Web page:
By Edward Beswick, Research Coordinator, Generations For Peace Institute
You are at a training, it is the end of a long day of an even longer week, you are tired, you have just sat through a two-hour long session full of theory, practice, and group work; increasingly your thoughts turn to dinner and your plans for the evening; the day seems to be finally over. But then, you are told you must evaluate the session you just sat through, and someone reminds you, once again, how important your feedback is… sound familiar? We have all been there, no matter what training we are attending – an evaluation of different training sessions always seems to ask us to engage just when we are ready to stop and move on to other things.
At Generations For Peace (GFP), we carry out Trainings quite often. This includes local Trainings, that take place in the country where volunteers are from, and international Trainings, where we bring volunteers to Amman or other destinations. International Trainings, like the Samsung Advanced Training 2016 (AT16), held in October, provide GFP with a great chance to find out if the sessions we are delivering to our volunteers actually work well. Is the content useful? Was it delivered clearly? Are participants learning? Knowing what works and what does not work helps us to adapt our Trainings. Our aim is to be able to design and implement successful trainings by learning from past experiences based on the feedback we receive from those who participate in them.
So with this in mind (both the importance of doing evaluations and the fact that they can be a little tiring) the Generations For Peace Institute (GFPI) decided to spice things up a little at the AT16 by using different methods of evaluating individual sessions. For our international Trainings, we do a holistic evaluation: we carry out Learning Needs Assessments before a Training, we collect session-based feedback during a Training, and we complete Post-Training Surveys right after a Training finishes. Staff members also participate in After Action Reviews once the Training finishes. Finally, we ask participants to complete Impact Surveys up to six months after each Training. This blog post, however, focuses only on session-based feedback – the way we collect feedback during a Training. It zooms in on the methods we used and what lessons we learnt at AT16. Session feedback is underexplored in the evaluation field and this post aims, in some small way, to address that gap; the idea is to offer useful approaches for our volunteers – and, hopefully, other practitioners in the development field – to use to assess individual training sessions.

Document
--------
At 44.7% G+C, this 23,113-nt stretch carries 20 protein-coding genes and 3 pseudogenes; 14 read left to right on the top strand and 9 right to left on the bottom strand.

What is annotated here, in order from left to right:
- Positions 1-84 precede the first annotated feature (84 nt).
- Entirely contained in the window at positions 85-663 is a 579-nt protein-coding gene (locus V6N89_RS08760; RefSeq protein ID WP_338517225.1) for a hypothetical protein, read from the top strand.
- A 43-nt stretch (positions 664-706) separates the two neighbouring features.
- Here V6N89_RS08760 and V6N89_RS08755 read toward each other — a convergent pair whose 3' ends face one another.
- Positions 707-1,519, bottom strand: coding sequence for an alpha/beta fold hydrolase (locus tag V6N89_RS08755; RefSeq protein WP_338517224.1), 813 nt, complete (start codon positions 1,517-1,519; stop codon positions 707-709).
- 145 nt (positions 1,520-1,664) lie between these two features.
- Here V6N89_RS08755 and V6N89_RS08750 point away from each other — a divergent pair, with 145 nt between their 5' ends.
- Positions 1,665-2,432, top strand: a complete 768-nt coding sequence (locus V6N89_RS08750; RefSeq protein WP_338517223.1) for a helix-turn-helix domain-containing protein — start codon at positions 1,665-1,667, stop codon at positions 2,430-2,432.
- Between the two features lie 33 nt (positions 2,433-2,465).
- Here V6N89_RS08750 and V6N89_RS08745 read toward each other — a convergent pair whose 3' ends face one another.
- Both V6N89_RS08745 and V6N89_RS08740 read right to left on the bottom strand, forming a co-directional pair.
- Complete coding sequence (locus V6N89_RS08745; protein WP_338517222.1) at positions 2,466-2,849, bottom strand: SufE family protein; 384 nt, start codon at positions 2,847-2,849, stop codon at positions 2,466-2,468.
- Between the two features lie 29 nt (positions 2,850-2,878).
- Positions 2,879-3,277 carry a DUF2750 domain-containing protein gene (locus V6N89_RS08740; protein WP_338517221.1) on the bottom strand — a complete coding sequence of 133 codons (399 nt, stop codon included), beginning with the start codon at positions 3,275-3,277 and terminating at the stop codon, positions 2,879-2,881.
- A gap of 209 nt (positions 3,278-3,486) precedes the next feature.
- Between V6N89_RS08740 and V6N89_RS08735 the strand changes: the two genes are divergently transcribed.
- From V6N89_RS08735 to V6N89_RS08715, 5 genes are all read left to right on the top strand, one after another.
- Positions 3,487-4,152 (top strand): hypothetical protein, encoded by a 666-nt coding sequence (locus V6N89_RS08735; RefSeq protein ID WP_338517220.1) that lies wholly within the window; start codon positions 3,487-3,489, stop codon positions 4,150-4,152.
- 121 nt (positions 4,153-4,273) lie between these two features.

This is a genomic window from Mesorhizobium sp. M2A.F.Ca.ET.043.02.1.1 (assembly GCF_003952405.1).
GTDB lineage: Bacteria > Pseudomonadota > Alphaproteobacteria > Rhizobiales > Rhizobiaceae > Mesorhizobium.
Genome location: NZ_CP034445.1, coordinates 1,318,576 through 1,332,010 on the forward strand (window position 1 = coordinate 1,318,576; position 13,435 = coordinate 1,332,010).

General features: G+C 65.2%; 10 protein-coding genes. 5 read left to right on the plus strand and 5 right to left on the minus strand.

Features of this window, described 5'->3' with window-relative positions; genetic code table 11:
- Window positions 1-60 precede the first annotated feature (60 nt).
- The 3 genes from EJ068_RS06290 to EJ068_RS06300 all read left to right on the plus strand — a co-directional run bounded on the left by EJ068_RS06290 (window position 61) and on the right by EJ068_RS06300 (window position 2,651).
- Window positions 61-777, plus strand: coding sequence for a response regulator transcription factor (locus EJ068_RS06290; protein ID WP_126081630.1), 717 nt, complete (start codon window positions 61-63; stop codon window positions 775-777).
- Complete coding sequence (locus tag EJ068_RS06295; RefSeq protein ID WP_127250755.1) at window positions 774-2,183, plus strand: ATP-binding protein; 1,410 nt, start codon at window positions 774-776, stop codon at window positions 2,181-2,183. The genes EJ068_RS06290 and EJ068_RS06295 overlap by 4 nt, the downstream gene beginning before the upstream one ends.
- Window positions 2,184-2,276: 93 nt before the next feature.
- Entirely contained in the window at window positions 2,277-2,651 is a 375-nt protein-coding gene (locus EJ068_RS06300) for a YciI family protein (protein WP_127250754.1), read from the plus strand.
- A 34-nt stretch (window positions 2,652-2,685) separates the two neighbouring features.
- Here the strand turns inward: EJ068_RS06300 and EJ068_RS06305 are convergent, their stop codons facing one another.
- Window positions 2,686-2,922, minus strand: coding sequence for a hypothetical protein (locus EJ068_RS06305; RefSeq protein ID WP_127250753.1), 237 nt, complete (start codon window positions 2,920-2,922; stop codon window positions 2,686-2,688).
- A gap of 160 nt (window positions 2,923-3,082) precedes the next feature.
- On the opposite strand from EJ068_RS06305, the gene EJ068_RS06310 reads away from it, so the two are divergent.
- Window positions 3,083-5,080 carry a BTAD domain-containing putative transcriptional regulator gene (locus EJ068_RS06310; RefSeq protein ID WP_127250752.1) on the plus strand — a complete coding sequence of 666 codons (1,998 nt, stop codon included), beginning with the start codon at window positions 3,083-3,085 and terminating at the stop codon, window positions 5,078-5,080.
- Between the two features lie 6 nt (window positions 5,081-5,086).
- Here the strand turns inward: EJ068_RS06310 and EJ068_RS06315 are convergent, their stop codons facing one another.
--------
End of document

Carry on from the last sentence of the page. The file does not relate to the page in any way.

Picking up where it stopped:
This post evaluates four methods of session feedback: firstly, the method GFP used at previous international Trainings (from 2013 to 2015) and then the three methods we trialed at the most recent Advanced Training, AT16. Previously, we used a system called the ‘Traffic Lights.’ Participants would rate each session for content (what the session was about) and delivery (how that content was communicated to them) using coloured cards: red = not useful, yellow = useful, and green = very useful. They would then place these cards in two boxes, one labelled Content and the other labelled Delivery. They could also add in any written feedback. So, what were the strengths and weaknesses of this method?
. It is simple to understand and relatively intuitive, building on people’s prior associations with the colours of traffic lights;
. It uses visual cues rather than just words;
. And, materials can be reused at different sessions and Trainings.
. It is labour intensive (evaluators must stand with boxes making sure everyone evaluates after each session; they also need to collect, count, and redistribute the coloured cards and boxes once each session is complete).
. It involves lots of specific materials that take time to make (correctly-coloured cards and boxes);
. And, it is not entirely anonymous, as the evaluators and other participants can see people in the act of placing coloured cards in boxes.
Summary: this is a simple, accessible, and interactive method; however, it needs specific material, it is labour intensive for the evaluators, and it is not entirely anonymous, which may discourage honesty among participants.
Building on our experience using this method, we felt it was time to try something new at AT16.
Using an adapted scale with three choices (‘Room for improvement’, ‘Average’, and ‘Good’, for both the content and the delivery of the sessions), at AT16 we tried three different methods: the ‘Show of Hands,’ the ‘Daily List,’ and the ‘Feedback Table.’
Firstly, the ‘Show of Hands.’ For this, at the end of a particular Training session, an evaluator reads out the scaled answer choices for both content and delivery and people raise their hands when the stated option reflects their opinions. We had the facilitators leave the Training room and asked participants to sit on the floor in a circle facing outwards with their eyes closed. One evaluation facilitator would read out the options and the other would count the raised hands. Afterwards, people were handed paper cards, if they wished to comment. Here’s what we found out about the strengths and weaknesses of the method: